Dakar 2012Featured

Dakar First Impressions 2012 – Hot Trends from Scrutineering

 A lot has changed in the four short years since the Dakar Rally moved from Africa to South America.  This was evident this week in the Dakar Village in Mar del Plata, Argentina, where the 2012 rally begins with scrutineering (tech inspection) of the vehicles and teams.  In Africa, the “assistance route” for the chase vehicles closed matched the course, as there were rarely paved roads in close proximity to the rally.  As a result, giant MAN and Mercedes T5 support trucks were employed to transport tools and spare parts.  The rally is a “no chase” race, so either these support trucks were typically entered in the race itself.

Part of Scrutineering is to finish the paper work

 

Fast forward to the present, and the Dakar Rally moves from town to town through South America.  You can even book a motorcycle and follow the rally across the continent, something that wasn’t easily accomplished in northern Africa.  Robby Gordon was one of the first to acknowledge this shift two years ago when he brought his huge Freightliner trucks to the race.  Long and low, they would have been hopelessly mired in the sand of Mauritania, but they work just fine traveling from bivouac to bivouac in Argentina and Chile.  Other teams have adopted similar strategies, albeit on a much smaller level.  Ford, Chevy, and Dodge trucks have all been spotted this year, with Dodge diesel trucks being particularly popular.  Most are not as elaborate as the chase trucks used in Baja.  The McMillin team brought their F350 chase truck and it has received plenty of attention from other teams.  We have spotted 3/4-ton pickups with license plates from all around the globe, most notably from Chile.

 

Freightliner Support Truck for Robby Gordon
Freightliner Support Truck for Robby Gordon
Emiliano Fuenzalida and Egnacio Casale Support Vehicle

The license plates are not the other thing from Chile, this year many competitors are as well.  When the race was held in Africa, hardly any of the competitors were from South America.  That is not surprising, however there were also few competitors from the African continent (save for South Africa).  The race has always been dominated by Europeans, from Frenchman Cyril Despres to Spaniard Carlos Sainz.  While the race has yet to be won by a South American, they are getting exponentially faster each year.  Argentine Orlando Terranova could potentially be on the podium this year (with American Andy Grider navigating) and Francisco “Chaleco” Lopez from Chile is one of the leading threats to the Marc Coma/Cyril Despres dynasty that has dominated the rally for the last six years.  Nine South American countries are represented at the Dakar Rally this year, making up 60 of the 172 car teams and 42 of the 186 bike teams.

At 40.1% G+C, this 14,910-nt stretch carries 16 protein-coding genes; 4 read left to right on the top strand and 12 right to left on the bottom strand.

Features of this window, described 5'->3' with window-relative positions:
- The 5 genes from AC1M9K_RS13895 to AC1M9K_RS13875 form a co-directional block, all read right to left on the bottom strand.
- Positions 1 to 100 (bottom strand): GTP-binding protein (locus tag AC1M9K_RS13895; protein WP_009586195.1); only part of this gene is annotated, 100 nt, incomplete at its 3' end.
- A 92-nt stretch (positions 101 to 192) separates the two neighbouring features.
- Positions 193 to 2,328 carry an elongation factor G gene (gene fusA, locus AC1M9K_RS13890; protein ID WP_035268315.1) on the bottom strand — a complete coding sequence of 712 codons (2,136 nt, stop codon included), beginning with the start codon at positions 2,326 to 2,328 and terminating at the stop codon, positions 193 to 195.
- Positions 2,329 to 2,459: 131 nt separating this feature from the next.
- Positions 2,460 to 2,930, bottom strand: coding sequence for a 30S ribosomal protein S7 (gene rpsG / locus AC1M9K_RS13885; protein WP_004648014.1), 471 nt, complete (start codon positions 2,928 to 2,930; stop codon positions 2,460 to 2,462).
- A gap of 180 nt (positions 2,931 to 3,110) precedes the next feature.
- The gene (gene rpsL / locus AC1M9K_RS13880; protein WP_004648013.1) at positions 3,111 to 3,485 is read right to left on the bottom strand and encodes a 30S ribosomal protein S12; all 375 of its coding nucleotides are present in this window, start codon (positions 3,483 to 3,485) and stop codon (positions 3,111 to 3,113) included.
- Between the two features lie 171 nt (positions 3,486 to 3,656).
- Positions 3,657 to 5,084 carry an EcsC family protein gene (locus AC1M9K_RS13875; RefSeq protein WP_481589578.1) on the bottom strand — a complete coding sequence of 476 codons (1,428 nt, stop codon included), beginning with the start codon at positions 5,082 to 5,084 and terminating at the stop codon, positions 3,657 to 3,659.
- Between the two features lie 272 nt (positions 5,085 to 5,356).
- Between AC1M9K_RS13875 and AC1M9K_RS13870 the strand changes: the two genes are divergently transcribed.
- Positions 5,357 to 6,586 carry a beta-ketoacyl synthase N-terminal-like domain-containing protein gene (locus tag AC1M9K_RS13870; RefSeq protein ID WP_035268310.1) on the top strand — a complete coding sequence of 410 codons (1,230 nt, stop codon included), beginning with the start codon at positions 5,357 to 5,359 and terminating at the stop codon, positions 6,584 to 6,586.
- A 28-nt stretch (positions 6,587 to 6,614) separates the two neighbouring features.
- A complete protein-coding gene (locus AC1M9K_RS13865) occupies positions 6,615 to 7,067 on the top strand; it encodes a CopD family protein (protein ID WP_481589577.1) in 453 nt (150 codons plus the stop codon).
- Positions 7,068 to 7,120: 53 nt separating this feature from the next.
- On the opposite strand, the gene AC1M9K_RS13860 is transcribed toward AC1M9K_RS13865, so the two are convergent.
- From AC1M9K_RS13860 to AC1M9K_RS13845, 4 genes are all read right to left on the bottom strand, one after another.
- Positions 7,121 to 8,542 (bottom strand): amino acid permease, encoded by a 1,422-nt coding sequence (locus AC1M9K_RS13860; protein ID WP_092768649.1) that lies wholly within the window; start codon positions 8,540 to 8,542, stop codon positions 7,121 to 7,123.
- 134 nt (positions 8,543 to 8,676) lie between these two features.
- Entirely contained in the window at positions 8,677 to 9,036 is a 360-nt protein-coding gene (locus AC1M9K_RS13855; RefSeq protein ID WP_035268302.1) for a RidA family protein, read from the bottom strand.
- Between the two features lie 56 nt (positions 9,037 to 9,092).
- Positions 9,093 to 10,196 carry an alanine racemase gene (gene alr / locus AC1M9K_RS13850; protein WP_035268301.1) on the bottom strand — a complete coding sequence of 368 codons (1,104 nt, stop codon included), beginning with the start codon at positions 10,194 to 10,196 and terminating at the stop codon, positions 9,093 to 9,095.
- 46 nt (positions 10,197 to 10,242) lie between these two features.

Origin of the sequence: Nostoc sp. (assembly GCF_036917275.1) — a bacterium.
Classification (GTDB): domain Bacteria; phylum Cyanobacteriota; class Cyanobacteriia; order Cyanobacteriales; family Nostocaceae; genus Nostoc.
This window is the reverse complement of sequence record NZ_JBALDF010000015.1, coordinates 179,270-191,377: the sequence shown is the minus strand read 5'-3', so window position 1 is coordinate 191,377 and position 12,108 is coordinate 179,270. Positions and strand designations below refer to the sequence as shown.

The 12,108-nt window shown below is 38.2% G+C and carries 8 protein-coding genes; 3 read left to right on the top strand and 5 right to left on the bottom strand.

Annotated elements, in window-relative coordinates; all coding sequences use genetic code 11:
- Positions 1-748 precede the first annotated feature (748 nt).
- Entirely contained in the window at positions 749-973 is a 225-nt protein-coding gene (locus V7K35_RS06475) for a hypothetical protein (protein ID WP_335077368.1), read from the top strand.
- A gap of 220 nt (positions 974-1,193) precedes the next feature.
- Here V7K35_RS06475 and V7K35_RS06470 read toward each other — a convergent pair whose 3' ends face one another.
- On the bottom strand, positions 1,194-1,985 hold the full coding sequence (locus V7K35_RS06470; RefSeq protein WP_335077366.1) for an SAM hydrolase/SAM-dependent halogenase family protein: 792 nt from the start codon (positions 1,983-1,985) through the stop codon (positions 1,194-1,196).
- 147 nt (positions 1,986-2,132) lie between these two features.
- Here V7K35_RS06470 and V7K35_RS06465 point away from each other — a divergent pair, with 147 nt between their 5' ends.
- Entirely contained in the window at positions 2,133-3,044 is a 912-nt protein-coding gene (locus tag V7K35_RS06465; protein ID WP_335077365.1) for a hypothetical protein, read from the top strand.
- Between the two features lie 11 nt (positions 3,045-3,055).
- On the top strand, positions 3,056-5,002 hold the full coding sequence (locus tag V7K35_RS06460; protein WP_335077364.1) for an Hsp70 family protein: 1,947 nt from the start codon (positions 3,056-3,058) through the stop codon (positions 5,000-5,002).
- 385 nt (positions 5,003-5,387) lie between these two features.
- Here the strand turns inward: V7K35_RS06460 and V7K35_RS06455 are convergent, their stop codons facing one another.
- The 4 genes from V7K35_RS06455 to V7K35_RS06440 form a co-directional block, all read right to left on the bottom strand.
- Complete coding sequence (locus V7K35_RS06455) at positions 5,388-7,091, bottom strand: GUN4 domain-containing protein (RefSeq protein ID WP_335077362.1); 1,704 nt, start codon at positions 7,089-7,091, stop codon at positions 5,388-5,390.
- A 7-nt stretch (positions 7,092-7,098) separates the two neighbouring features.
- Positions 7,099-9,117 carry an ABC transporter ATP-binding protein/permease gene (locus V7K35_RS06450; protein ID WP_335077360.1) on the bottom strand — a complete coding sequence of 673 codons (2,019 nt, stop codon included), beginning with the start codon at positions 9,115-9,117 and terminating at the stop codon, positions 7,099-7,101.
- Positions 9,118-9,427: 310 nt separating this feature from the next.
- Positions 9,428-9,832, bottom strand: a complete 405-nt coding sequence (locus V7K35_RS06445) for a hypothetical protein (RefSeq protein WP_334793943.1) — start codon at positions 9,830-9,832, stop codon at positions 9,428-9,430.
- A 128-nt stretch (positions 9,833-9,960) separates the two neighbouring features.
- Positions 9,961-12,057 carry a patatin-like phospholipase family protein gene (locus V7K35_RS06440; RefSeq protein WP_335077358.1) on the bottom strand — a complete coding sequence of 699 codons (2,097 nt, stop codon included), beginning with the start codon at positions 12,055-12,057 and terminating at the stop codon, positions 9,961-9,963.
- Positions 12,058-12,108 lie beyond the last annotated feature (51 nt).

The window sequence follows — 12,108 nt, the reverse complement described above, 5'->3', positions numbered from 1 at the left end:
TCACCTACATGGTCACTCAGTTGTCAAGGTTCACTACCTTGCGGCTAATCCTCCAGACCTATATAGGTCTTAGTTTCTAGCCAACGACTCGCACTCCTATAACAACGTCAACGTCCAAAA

Dodge Light Duty Support Trucks are popular among the teams

 

When will North Americans step up with these sorts of numbers?  Robby Gordon is currently carrying the hope of an entire country on his shoulders and we hope that more desert racers step up and participate like Mark McMillin has done this year.  Is it cheap?  Nope, but if you can afford a Trophy Truck or Class 1 you can get to Dakar, it is easier now that it has ever been.  Next year we hope to report back from scrutineering about the record number of Americans participating in the Dakar Rally.  Robby Gordon said “Off-road is the best kept secret in racing.  And in America, Dakar is the best kept secret in off-road racing.  It is more miles than a year of SCORE racing in two weeks.”  Check back on RDC for daily updates from the rally with special consideration for Robby and our other fellow countrymen.

Robby Gordon ready to take on Dakar in his Toyo Speed Energy H3